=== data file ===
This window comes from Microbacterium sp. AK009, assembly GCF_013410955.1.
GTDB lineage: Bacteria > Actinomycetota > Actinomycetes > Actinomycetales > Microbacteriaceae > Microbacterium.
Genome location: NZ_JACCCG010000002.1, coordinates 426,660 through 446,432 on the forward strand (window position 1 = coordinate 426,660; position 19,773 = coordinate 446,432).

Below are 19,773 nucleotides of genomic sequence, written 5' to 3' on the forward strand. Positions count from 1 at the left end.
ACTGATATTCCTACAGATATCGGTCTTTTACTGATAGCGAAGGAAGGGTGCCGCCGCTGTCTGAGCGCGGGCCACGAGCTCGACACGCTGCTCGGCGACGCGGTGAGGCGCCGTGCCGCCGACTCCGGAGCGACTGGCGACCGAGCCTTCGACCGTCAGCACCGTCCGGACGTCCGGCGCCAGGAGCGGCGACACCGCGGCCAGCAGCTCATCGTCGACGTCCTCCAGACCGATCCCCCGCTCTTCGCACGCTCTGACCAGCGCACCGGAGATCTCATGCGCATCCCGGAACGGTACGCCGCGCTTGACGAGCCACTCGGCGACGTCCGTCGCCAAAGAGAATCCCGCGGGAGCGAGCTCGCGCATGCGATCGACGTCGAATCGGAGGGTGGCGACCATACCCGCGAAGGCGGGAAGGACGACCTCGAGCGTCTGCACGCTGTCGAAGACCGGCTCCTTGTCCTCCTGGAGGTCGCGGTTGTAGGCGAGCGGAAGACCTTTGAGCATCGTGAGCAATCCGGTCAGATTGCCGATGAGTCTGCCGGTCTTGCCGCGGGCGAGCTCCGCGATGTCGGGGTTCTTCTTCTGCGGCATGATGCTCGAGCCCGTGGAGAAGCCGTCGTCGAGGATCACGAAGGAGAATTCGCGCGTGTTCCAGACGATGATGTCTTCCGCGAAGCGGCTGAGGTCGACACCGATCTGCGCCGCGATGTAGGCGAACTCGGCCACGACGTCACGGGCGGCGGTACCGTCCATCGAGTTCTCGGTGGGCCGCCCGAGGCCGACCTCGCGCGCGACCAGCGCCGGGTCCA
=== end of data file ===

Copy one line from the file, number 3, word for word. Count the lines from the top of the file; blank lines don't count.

Genome location: NZ_JACCCG010000002.1, coordinates 426,660 through 446,432 on the forward strand (window position 1 = coordinate 426,660; position 19,773 = coordinate 446,432).